Helping Babies Reach Their First Birthdays

By Rich Desrosiers, Repository Executive Editor

July 9, 2017

In most homes, a baby’s first birthday is celebrated in grand style.

Big parties with gifts and balloons, maybe even a smash cake — although why anyone would buy or bake a cake and not eat it seems like a waste of great sugar (and a subject for another day).

Today’s focus is on the fact too many babies in Stark County aren’t surviving to age 1. Infant mortality rates have improved, but there is still a long way to go, especially among minority groups.

Over the past few weeks, two local agencies waged a friendly competition to bring attention to the issue of infant mortality by collecting items that will make a difference for at-risk families.

Together, the United Way of Greater Stark County and ArtsinStark will donate roughly 10,000 diapers and 20,000 baby wipes for distribution in August at a “Healthy Moms, Healthy babies” event hosted by Mercy Medical Center’s Immigrant Health Outreach Program.

The donation challenge “was a great opportunity to help families in our community and also a way to promote safe sleeping habits,” said Cassie Ausperk, director of the Health Impact Council at the United Way. “One of our ‘Bold Goals: 2020’ is to reduce infant mortality, and we saw this as a way to help reach that goal.”

With some variance, infant mortality numbers generally fall in the mid single digits (per 1,000 live births) for most demographic groups locally, statewide and nationally, Ausperk said. However, it is still slightly above 10 for African-Americans in Ohio — about 25 percent above the comparable national rate.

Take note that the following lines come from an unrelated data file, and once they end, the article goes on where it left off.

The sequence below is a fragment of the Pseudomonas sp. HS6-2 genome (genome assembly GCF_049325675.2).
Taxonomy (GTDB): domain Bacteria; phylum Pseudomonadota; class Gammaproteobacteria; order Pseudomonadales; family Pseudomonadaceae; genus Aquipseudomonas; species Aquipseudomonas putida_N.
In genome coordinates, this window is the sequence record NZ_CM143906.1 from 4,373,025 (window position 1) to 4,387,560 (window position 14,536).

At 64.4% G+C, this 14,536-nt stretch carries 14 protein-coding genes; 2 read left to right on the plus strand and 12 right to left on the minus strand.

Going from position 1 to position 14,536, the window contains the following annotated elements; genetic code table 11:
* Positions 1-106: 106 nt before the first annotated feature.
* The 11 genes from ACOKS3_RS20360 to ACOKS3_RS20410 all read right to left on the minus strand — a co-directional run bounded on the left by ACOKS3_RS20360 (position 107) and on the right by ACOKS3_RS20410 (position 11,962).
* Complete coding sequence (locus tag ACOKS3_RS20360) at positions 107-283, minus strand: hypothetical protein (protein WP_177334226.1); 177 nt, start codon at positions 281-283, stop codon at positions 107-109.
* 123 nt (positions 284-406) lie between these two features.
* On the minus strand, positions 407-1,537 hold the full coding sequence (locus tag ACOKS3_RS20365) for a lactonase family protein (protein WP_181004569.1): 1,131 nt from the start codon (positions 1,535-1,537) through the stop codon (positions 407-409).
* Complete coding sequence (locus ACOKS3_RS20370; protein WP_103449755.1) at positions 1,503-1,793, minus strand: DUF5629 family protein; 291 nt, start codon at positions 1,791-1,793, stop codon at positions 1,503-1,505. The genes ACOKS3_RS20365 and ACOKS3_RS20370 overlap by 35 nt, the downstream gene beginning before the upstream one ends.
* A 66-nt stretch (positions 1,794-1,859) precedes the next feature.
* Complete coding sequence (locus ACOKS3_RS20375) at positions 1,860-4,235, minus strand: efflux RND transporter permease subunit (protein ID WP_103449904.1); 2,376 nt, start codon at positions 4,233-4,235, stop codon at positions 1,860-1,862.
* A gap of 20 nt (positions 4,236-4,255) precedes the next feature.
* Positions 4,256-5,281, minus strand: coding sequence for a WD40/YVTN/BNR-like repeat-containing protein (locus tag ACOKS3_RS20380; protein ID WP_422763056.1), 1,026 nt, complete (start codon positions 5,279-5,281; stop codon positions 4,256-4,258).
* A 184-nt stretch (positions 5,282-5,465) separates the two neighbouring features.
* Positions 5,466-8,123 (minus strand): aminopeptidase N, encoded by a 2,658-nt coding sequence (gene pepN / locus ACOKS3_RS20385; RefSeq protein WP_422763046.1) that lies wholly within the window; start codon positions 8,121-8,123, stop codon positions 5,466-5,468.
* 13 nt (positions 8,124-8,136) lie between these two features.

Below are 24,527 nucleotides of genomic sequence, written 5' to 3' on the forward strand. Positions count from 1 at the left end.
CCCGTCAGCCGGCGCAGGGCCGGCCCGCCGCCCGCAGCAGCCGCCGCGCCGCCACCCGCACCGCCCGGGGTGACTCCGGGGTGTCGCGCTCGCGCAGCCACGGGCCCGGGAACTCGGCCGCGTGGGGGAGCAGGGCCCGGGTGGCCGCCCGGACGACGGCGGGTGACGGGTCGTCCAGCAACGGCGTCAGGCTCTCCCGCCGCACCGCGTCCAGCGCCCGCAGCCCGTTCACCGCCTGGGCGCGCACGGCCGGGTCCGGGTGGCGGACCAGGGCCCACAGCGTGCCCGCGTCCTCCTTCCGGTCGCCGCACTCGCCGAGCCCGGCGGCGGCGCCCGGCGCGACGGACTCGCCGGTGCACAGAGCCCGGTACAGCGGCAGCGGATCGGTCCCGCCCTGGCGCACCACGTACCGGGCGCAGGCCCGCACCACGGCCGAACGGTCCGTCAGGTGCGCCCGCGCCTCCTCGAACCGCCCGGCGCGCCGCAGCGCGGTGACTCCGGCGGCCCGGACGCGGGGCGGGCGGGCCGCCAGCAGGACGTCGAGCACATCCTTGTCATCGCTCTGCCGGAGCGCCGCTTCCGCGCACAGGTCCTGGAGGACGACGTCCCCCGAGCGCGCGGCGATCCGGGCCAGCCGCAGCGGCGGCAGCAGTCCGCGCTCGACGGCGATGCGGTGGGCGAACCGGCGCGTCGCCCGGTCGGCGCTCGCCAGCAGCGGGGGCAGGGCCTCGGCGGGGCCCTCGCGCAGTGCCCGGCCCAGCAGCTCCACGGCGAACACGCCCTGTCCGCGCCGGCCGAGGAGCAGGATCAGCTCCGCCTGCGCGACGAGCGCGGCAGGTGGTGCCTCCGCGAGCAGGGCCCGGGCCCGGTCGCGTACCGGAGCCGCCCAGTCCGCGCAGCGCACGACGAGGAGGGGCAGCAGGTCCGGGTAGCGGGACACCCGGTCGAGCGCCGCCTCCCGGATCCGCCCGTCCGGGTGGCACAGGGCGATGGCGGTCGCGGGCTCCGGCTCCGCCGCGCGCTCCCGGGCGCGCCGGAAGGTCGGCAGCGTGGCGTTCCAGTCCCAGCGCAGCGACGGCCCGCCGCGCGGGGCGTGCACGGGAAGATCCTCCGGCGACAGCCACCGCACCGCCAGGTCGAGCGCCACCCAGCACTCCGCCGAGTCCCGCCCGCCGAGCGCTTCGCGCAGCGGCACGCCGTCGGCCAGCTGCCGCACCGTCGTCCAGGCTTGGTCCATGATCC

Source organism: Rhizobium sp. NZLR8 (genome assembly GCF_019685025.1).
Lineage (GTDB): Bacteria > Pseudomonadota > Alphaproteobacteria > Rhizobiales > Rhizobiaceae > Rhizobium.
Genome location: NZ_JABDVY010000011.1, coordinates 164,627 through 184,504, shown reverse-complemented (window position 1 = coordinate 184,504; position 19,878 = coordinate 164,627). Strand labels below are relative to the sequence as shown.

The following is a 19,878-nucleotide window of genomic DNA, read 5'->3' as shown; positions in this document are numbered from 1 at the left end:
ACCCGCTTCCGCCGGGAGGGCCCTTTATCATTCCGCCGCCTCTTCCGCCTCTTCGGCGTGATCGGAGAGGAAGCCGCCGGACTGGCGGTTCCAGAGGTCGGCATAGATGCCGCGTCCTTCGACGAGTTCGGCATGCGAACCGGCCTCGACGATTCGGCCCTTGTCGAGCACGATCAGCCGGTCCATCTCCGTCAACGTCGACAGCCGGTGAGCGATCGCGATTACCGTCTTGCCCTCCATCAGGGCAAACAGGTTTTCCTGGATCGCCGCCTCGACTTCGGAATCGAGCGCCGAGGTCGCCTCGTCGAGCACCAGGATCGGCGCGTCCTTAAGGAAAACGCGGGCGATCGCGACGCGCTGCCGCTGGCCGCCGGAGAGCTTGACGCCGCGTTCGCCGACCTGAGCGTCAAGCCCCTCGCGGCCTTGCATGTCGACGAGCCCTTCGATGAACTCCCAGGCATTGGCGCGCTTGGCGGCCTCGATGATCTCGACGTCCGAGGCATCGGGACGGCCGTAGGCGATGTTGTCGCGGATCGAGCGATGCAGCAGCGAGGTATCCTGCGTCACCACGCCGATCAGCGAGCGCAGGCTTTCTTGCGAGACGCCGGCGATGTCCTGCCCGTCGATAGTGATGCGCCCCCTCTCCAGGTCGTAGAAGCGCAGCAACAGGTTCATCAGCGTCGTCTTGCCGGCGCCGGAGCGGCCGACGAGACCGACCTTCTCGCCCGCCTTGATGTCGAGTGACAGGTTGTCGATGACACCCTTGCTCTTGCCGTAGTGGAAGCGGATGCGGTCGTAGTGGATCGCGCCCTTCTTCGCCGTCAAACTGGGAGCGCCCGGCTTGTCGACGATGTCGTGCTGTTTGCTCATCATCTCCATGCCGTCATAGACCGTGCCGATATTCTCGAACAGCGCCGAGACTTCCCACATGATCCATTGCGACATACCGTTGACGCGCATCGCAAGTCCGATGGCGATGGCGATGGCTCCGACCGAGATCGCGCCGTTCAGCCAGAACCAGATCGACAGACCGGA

Low birth weight, premature births and unsafe sleeping environments all contribute to infant deaths. Some of the contributing factors are poverty, smoking, poor nutrition and lack of education.

United Way’s contribution to the “Community Baby Shower” also will include $1,000 to buy “sleepsacks” for mothers to use with their infants. The sleepsacks swaddle the baby and promote healthier sleep habits.

“Safe sleep means the baby is alone, in a crib and on its back,” Ausperk said.

Serious, yet fun

Kimberly Douce, vice president for Community Impact at the United Way, said the competition involving ArtsinStark was a first for the local agencies. She said Maria Heege, president and CEO of United Way of Greater Stark County, “reached out to ArtsinStark, where we have a good relationship.”

On Thursday, Robb Hankins, president and CEO of ArtsinStark, and two of his team members — Kimberly Phillips, director of education; and Steven Kleiber, vice president of advancement — brought their donations to the United Way’s office in downtown Canton. The brief ceremony, which included Ausperk, Douce and Dan Jenkins, United Way’s marketing and volunteer engagement coordinator, featured just the right amount of trash talk for longtime partners who contribute to each other’s annual campaigns and share a mission of improving lives.

“We called in our numbers early,” Hankins said, “so that gave them all night to go to Target and cheat.”

Hankins at first insisted ArtsinStark had collected 250,000 diapers “but someone broke into our office and took them.”

While the real number was far less, the stacks of boxed diapers soon will go to deserving young families as part of a Healthy Moms, Healthy Babies event Aug. 16, along with vital information that could make the difference in determining whether every baby reaches its magical first birthday.

That would be something to celebrate.

For more information about donating to future baby showers, contact Jenkins at [email protected].

Looking to do more than just donate? View our upcoming volunteer opportunities.

Reach Rich at 330-580-8310 or [email protected]